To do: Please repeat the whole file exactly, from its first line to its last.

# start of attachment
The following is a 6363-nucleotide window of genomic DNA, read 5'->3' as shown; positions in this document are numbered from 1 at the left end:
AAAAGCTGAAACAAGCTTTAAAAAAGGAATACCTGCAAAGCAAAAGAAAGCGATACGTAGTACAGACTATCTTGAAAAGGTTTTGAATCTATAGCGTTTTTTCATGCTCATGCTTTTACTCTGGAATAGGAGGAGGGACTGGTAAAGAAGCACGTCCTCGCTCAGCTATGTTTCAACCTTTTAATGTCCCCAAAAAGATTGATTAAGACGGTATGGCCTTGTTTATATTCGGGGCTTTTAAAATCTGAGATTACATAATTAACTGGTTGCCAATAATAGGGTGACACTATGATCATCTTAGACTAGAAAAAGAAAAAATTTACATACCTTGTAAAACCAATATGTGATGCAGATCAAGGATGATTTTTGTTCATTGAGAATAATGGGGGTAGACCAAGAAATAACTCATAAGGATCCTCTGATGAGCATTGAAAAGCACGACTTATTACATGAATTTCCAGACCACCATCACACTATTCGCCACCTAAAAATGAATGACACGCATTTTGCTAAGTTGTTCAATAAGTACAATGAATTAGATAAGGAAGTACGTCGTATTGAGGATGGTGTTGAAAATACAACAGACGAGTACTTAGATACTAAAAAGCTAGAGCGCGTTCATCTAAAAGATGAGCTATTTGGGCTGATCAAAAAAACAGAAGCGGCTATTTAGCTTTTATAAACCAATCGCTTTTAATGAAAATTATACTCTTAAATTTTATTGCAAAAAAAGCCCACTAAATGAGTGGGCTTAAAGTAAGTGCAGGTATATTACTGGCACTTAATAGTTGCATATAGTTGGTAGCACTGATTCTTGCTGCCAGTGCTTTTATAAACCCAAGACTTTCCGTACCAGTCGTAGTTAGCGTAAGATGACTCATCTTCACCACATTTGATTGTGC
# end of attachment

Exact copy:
The following is a 6363-nucleotide window of genomic DNA, read 5'->3' as shown; positions in this document are numbered from 1 at the left end:
AAAAGCTGAAACAAGCTTTAAAAAAGGAATACCTGCAAAGCAAAAGAAAGCGATACGTAGTACAGACTATCTTGAAAAGGTTTTGAATCTATAGCGTTTTTTCATGCTCATGCTTTTACTCTGGAATAGGAGGAGGGACTGGTAAAGAAGCACGTCCTCGCTCAGCTATGTTTCAACCTTTTAATGTCCCCAAAAAGATTGATTAAGACGGTATGGCCTTGTTTATATTCGGGGCTTTTAAAATCTGAGATTACATAATTAACTGGTTGCCAATAATAGGGTGACACTATGATCATCTTAGACTAGAAAAAGAAAAAATTTACATACCTTGTAAAACCAATATGTGATGCAGATCAAGGATGATTTTTGTTCATTGAGAATAATGGGGGTAGACCAAGAAATAACTCATAAGGATCCTCTGATGAGCATTGAAAAGCACGACTTATTACATGAATTTCCAGACCACCATCACACTATTCGCCACCTAAAAATGAATGACACGCATTTTGCTAAGTTGTTCAATAAGTACAATGAATTAGATAAGGAAGTACGTCGTATTGAGGATGGTGTTGAAAATACAACAGACGAGTACTTAGATACTAAAAAGCTAGAGCGCGTTCATCTAAAAGATGAGCTATTTGGGCTGATCAAAAAAACAGAAGCGGCTATTTAGCTTTTATAAACCAATCGCTTTTAATGAAAATTATACTCTTAAATTTTATTGCAAAAAAAGCCCACTAAATGAGTGGGCTTAAAGTAAGTGCAGGTATATTACTGGCACTTAATAGTTGCATATAGTTGGTAGCACTGATTCTTGCTGCCAGTGCTTTTATAAACCCAAGACTTTCCGTACCAGTCGTAGTTAGCGTAAGATGACTCATCTTCACCACATTTGATTGTGC